On Social Media Tools, Noise, and Experience

I was driving through the Florida Everglades last week when I thought, “How in the hell does someone survive and get around out here in this vast expanse of nothingness?”  Which made me immediately draw a relation to the water that surrounds the glades being the internet so to speak, and the wispy reeds of sea grass or whatever the hell it is, being your customers or users of the internet.  I then thought, “There’s a lot of noise out there now, was it, or is it now because of social media?  Did social media create the noise?”  Is social responsible for this?

The short answer is yes.

Remember Dr. Seuss’s, “Horton Hears a Who?”  There’s a scene in the movie and in the book, where everyone in Whoville starts to shout in unison, “We are here, we are here”. They are trying to get Horton to hear them.  Social media is like that.  The plethora of platforms and devices has allowed everyone to have that voice, but the challenge for those with voices wanting to be heard, is the choices and platforms are multiplying like rabbits.  For those businesses who want to bridge the gap and find those people with voices-it’s getting harder and harder to sift through the weeds and grass.

In the Everglades, you get around by airboat, which amazes me honestly.  Why?  Everything looks the same.  If you look to your left or to your right, or forwards or backwards, it all looks exactly the same.  So how does one get around?  You have to have an experienced navigator.  Someone who knows the lay of the land.

Here’s the correlation.  I can use the best listening tools and platforms there are, but if I don’t know how to use them or I use them the wrong way, they are totally worthless to me.  I’m going to airboat around the glades and find lots of nothing.  If someone thinks they know how or knows what I want and they still get it wrong-Shame on me.  Does that mean there’s too much noise and one cannot navigate through it?  Does that mean there are no pockets of goodness in that vast landscape?  Not at all.  You just have to know someone who knows how to look and where to look.

A friend of mine, Mack Collier, earlier this month wrote a blog post on whether marketers should use social media personally before they use it professionally? I think we know the short answer again to that is yes. But I will end on this.

Just because you can get the boat in the water, start the engine and take off, doesn’t mean you know where you’re going or how to get there.

Advertisements

The “other” types of social media users

This is such a transcendent time isn’t it? I’ve been thinking a lot about how people use social networks and why. We have talked a lot about digital natives, immigrants, early adopters, lurkers and what not, but there is another group I’ve been tinkering with that I can easily add to the mix.

Joiners

The newbie in social media might think, and somewhat accurately I might add, that it’s easy to just dive right into social and worry about the big stuff later. True, you can, but I like to categorize those people as the one’s who leap before looking. They’ll join any and all social networks that they can. By the time they stop to worry about the little things, there will be bigger stuff on top of the big stuff and they’ll gravitate towards that.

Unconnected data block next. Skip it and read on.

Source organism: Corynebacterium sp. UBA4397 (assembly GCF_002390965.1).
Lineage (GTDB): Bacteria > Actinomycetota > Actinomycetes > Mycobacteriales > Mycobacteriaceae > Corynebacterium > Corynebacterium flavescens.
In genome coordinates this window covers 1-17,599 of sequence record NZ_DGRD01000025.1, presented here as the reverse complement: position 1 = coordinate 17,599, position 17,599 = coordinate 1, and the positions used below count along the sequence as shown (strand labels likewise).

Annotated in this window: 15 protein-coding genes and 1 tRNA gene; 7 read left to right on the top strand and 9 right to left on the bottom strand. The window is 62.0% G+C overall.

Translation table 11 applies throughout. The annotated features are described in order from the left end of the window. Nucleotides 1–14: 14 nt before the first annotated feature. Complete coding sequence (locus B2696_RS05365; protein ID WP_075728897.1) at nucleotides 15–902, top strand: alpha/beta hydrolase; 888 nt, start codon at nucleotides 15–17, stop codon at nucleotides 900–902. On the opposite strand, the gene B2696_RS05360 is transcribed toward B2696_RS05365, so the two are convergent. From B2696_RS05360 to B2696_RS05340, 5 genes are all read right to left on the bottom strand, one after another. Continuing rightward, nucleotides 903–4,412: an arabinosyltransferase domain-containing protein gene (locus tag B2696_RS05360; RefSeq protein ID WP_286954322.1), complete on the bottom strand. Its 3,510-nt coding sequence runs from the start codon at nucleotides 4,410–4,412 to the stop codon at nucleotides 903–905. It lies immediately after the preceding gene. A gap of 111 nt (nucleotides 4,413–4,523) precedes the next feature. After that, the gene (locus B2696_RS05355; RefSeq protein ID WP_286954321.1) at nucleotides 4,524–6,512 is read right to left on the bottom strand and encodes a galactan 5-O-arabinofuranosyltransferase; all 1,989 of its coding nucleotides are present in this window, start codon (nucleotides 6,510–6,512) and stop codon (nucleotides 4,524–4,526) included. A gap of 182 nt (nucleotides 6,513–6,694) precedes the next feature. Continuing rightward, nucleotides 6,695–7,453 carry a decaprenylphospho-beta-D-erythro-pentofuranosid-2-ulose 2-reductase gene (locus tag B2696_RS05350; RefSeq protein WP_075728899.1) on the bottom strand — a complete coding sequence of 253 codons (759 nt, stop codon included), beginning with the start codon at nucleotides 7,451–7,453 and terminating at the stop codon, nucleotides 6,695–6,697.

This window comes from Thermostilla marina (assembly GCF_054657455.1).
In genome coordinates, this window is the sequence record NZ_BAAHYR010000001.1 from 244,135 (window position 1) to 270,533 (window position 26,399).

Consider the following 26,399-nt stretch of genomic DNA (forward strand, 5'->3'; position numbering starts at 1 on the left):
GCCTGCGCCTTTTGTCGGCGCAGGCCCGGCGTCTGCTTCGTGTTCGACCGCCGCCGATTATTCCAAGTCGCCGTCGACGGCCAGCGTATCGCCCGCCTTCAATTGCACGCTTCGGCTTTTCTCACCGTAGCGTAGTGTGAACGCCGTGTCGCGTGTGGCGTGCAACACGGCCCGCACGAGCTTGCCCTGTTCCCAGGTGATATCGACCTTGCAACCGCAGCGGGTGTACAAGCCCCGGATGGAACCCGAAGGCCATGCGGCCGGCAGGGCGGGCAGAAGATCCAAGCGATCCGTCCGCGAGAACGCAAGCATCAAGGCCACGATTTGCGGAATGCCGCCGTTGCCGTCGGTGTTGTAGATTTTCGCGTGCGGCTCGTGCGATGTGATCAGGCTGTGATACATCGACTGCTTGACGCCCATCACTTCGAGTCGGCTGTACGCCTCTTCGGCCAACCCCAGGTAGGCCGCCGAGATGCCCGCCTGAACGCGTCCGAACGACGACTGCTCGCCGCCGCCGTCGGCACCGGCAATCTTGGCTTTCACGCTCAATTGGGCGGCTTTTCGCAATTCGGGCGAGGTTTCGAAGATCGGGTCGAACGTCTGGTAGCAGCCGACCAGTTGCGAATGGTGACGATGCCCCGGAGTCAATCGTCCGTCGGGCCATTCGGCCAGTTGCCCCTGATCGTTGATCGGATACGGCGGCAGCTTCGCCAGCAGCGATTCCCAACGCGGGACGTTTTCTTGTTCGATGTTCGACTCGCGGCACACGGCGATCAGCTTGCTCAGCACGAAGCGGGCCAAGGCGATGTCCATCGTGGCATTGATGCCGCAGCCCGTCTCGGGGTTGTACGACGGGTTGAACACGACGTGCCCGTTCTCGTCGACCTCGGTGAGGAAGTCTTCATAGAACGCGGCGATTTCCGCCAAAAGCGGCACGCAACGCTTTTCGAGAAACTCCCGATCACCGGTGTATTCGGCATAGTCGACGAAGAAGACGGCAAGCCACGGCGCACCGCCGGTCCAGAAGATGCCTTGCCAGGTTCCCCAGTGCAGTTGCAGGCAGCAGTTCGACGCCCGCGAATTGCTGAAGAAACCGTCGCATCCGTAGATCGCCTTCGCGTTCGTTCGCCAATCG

Blindfliers

Then there are those that might look before leaping but don’t really know where they are landing. They are flying blind into social media. They’re excited. They’re not even taking the time to learn, but that’s not really a concern. They’re just happy to be here. They learned just enough to be dangerous. Like how to upload and share photos. They are a critical component to the success of social media-they will share the coolness of it all with others.

LostLikers

Some do manage to land after leaping but then they don’t know where they are. Those are the one’s who join a social network without really vetting the users of that group. It just seemed like a cool network to join; Or a cool tool to use, or a good idea at the time. They created a profile and started to interact before realizing that this group is not really for them. There are a lot of people that fall into this category. The good news? They liked their initial experience. Eventually there will be a tribe for all of them.

Hopscotchers

Still others leap and never land-To me those people are not really into it for the right reasons; they are the marketers, agencies, advertisers and companies that are trying to capitalize on all the buzz that they’re hearing. They will create a profile, add a link, and not much more; they’ll think that’s sufficient to get it done- -they’ll soon move on to the new shiny thing. Those people will shortly be touting how brilliant and cool Augmented Reality is.

Tirekickers

There is of course those that might land but they don’t really care if they do-they are the ones who will test drive, use the networks a bit and move on, declaring that social networks don’t work. They don’t give it a chance. They are not really engaging-or don’t understand the level of engagement needed to be successful. Those are the Tirekickers. They might be useful as beta testers and not much more. If they decided to stay around longer than a month.

What other types of users are there that I could add to this?